Last August, I looked at the 2011 age-adjusted team rosters. I have reproduced the intro to that post below:
Measuring team age in the N.F.L. is tricky. Calculating the average age of a 53-man roster is misleading because the age of a team’s starters is much more relevant than the age of a team’s reserves. The average age of a team’s starting lineup isn’t perfect, either. The age of the quarterback and key offensive and defensive players should count for more than the age of a less relevant starter. Ideally, you would want to calculate a team’s average age by placing greater weight on the team’s most relevant players.
Using Pro-Football-Reference’s Approximate Value system, I calculated the weighted age of every team in 2012, with the weight for each player being proportionate to his contribution (as measured by AV) to his team. You don’t have to use AV — Danny Tuccitto did an excellent job producing age-adjusted team rosters based on the number of snaps each player saw — but since AV is what I’ve got, AV is what I’ll use.
The table below shows the total AV for each team in 2012. The table is sorted by the team’s average (AV-adjusted) age. I’ve also included the offensive and defensive AV scores and average ages for each team.
Seattle is in fantastic shape
The Seahawks rank as the youngest team in the league thanks to the 3rd youngest defense and the 4th youngest offense. And that’s before they added Percy Harvin, who doesn’t turn 25 until May. Cliff Avril and Michael Bennett are in the primes of their careers, and will actually lower the defense’s age if they replace Chris Clemons. Richard Sherman, Earl Thomas, Bobby Wagner, Bruce Irvin, Kam Chancellor, and K.J. Wright were all under 25 last year, a scary thought for NFC West offenses. Only one of the 11 offensive starters was older than 27 last year (29-year-old left guard Paul McQuistan), so the Seahawks are in excellent shape on that side of the ball, too.Offenses
Cincinnati had the youngest offense in the NFL last year, as Andy Dalton and A.J. Green are surrounded by other young talents like TE Jermaine Gresham and WR Andrew Hawkins. In addition, four of the five starters on the offensive line were 25 or younger last year, so the team is in good shape there as well. BenJarvus Green-Ellis turns 28 in July, but the Bengals have the pieces in place to make strides on offense as they come closer to reaching their potential in 2013.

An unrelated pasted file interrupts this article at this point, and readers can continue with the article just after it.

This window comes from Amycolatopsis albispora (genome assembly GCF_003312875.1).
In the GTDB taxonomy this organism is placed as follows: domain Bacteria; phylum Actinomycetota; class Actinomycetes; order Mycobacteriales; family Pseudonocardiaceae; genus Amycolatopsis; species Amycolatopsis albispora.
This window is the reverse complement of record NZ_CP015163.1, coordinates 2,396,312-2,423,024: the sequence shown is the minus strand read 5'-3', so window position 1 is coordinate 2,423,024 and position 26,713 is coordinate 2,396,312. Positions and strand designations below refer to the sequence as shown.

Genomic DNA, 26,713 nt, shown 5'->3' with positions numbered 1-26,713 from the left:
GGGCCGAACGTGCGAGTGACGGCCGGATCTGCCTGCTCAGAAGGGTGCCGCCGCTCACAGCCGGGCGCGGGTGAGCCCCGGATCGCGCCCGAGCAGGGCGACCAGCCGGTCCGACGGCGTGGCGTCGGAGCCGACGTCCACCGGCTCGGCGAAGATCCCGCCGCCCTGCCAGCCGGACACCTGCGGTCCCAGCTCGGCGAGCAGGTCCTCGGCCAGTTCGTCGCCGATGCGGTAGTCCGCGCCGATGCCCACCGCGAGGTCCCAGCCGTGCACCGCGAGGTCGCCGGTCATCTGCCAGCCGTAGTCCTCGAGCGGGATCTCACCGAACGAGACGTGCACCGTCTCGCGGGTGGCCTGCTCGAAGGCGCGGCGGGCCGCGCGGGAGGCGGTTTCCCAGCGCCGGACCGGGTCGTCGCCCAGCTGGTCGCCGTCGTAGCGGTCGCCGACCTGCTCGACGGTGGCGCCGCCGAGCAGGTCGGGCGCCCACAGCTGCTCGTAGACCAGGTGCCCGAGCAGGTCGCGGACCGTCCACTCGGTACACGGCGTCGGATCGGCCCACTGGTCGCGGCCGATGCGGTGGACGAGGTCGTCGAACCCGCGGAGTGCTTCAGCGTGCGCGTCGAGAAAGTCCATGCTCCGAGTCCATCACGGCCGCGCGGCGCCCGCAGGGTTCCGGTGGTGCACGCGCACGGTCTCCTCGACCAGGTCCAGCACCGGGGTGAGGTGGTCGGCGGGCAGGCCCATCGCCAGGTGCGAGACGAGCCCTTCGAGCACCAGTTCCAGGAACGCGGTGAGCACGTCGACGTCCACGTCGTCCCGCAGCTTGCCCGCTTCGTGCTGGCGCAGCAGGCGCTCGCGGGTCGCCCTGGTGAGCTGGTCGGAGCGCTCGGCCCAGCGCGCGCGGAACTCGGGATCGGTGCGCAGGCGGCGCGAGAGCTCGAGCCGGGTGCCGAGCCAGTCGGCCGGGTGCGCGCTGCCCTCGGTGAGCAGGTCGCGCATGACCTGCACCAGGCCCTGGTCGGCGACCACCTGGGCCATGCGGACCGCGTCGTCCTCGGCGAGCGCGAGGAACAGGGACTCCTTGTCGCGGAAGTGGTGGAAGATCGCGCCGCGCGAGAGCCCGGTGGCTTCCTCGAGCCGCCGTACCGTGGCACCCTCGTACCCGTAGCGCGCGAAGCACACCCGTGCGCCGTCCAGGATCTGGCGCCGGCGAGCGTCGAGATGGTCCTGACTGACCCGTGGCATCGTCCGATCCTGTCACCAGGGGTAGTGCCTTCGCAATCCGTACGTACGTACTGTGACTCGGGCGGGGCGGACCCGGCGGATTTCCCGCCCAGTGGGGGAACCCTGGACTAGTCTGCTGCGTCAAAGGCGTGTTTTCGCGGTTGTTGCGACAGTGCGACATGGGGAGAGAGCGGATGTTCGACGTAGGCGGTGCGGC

On the other side, San Diego is in the rare position of having both an old and unproductive offense. Philip Rivers, Nick Hardwick, and Antonio Gates were young Pro Bowlers in 2006, but seven years later, they still form the base of the Chargers offense. Rivers, Hardwick, and Malcom Floyd will be 32 in 2013, while Gates turns 33 in June. It doesn’t help that one of the few young players on offense, guard Louis Vasquez, signed with rival Denver last week.
You probably don’t think of the Titans as a young defense; well, you probably just don’t think about the Titans defense at all. Tennessee allowed the most points in the league last year and ranked 30th in first downs allowed. One possible reason for that: four of the last five first round picks (Kendall Wright, Jake Locker, Kenny Britt, and Chris Johnson) were used on offense, but the Titans have found a lot of defensive starters — for better or worse — later in the draft. The one first round pick used in defense was used to grab Derrick Morgan in 2010, and Morgan had a breakout season last year. Since 2009, the Titans have used second round picks on three starters (DT SenDerrick Marks and LBs Akeem Ayers and Zach Brown), a third rounder on DT Jurrell Casey, and picked up three more starters in the later rounds (MLB Colin McCarthy, CB Jason McCourty, and CB Alterraun Verner). The defensive line should be in good shape for years: in addition to 2012 third round pick Mike Martin, who played well as a rookie, the Titans bolstered the team’s depth by signing Sammie Lee Hill from Detroit. Older players like Kamerion Wimbley, Will Witherspoon and Michael Griffin were weak links on the defense, so there’s actually reason for some optimism going forward in Nashville. If nothing else, Titans fans can rest easy knowing that there will be a wise guru showing the young defense the light in 2013.